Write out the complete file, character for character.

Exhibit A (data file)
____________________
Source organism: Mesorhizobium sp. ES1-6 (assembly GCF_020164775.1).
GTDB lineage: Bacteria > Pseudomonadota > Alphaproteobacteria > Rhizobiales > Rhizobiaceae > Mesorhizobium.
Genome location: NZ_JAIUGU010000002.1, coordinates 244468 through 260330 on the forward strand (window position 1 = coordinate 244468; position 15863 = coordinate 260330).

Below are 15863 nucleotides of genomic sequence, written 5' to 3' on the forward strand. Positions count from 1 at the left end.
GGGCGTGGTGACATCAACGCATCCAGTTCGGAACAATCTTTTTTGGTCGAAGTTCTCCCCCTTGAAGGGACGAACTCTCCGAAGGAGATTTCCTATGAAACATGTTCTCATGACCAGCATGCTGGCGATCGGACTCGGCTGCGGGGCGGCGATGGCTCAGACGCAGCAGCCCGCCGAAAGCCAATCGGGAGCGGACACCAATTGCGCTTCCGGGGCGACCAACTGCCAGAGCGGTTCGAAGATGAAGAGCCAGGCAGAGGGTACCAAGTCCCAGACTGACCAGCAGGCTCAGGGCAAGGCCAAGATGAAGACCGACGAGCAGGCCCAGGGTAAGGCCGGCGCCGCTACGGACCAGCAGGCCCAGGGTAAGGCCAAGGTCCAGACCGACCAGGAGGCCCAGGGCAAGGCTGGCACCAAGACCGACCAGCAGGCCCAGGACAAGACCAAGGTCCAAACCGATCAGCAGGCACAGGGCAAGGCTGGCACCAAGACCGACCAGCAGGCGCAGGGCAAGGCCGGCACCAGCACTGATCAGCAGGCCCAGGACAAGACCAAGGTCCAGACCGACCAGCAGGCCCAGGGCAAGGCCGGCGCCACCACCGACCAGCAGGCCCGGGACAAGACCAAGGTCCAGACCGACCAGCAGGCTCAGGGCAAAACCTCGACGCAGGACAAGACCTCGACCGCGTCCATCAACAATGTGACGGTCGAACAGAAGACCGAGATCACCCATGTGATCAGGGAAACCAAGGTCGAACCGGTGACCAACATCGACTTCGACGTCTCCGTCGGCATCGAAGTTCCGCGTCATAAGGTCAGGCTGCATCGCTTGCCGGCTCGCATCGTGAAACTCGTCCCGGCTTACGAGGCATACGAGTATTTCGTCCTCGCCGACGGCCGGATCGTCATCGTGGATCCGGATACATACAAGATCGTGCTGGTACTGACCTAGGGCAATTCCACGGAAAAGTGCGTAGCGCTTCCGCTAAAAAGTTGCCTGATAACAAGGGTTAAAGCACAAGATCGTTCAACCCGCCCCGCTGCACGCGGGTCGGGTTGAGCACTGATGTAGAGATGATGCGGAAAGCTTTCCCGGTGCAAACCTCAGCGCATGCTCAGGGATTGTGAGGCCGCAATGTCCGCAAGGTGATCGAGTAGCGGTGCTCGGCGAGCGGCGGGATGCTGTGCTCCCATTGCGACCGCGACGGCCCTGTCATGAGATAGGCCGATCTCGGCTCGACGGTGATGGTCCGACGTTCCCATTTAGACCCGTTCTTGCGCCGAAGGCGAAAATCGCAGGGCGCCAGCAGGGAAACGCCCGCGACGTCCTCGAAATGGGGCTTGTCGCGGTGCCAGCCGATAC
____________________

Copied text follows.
Source organism: Mesorhizobium sp. ES1-6 (assembly GCF_020164775.1).
GTDB lineage: Bacteria > Pseudomonadota > Alphaproteobacteria > Rhizobiales > Rhizobiaceae > Mesorhizobium.
Genome location: NZ_JAIUGU010000002.1, coordinates 244468 through 260330 on the forward strand (window position 1 = coordinate 244468; position 15863 = coordinate 260330).

Below are 15863 nucleotides of genomic sequence, written 5' to 3' on the forward strand. Positions count from 1 at the left end.
GGGCGTGGTGACATCAACGCATCCAGTTCGGAACAATCTTTTTTGGTCGAAGTTCTCCCCCTTGAAGGGACGAACTCTCCGAAGGAGATTTCCTATGAAACATGTTCTCATGACCAGCATGCTGGCGATCGGACTCGGCTGCGGGGCGGCGATGGCTCAGACGCAGCAGCCCGCCGAAAGCCAATCGGGAGCGGACACCAATTGCGCTTCCGGGGCGACCAACTGCCAGAGCGGTTCGAAGATGAAGAGCCAGGCAGAGGGTACCAAGTCCCAGACTGACCAGCAGGCTCAGGGCAAGGCCAAGATGAAGACCGACGAGCAGGCCCAGGGTAAGGCCGGCGCCGCTACGGACCAGCAGGCCCAGGGTAAGGCCAAGGTCCAGACCGACCAGGAGGCCCAGGGCAAGGCTGGCACCAAGACCGACCAGCAGGCCCAGGACAAGACCAAGGTCCAAACCGATCAGCAGGCACAGGGCAAGGCTGGCACCAAGACCGACCAGCAGGCGCAGGGCAAGGCCGGCACCAGCACTGATCAGCAGGCCCAGGACAAGACCAAGGTCCAGACCGACCAGCAGGCCCAGGGCAAGGCCGGCGCCACCACCGACCAGCAGGCCCGGGACAAGACCAAGGTCCAGACCGACCAGCAGGCTCAGGGCAAAACCTCGACGCAGGACAAGACCTCGACCGCGTCCATCAACAATGTGACGGTCGAACAGAAGACCGAGATCACCCATGTGATCAGGGAAACCAAGGTCGAACCGGTGACCAACATCGACTTCGACGTCTCCGTCGGCATCGAAGTTCCGCGTCATAAGGTCAGGCTGCATCGCTTGCCGGCTCGCATCGTGAAACTCGTCCCGGCTTACGAGGCATACGAGTATTTCGTCCTCGCCGACGGCCGGATCGTCATCGTGGATCCGGATACATACAAGATCGTGCTGGTACTGACCTAGGGCAATTCCACGGAAAAGTGCGTAGCGCTTCCGCTAAAAAGTTGCCTGATAACAAGGGTTAAAGCACAAGATCGTTCAACCCGCCCCGCTGCACGCGGGTCGGGTTGAGCACTGATGTAGAGATGATGCGGAAAGCTTTCCCGGTGCAAACCTCAGCGCATGCTCAGGGATTGTGAGGCCGCAATGTCCGCAAGGTGATCGAGTAGCGGTGCTCGGCGAGCGGCGGGATGCTGTGCTCCCATTGCGACCGCGACGGCCCTGTCATGAGATAGGCCGATCTCGGCTCGACGGTGATGGTCCGACGTTCCCATTTAGACCCGTTCTTGCGCCGAAGGCGAAAATCGCAGGGCGCCAGCAGGGAAACGCCCGCGACGTCCTCGAAATGGGGCTTGTCGCGGTGCCAGCCGATAC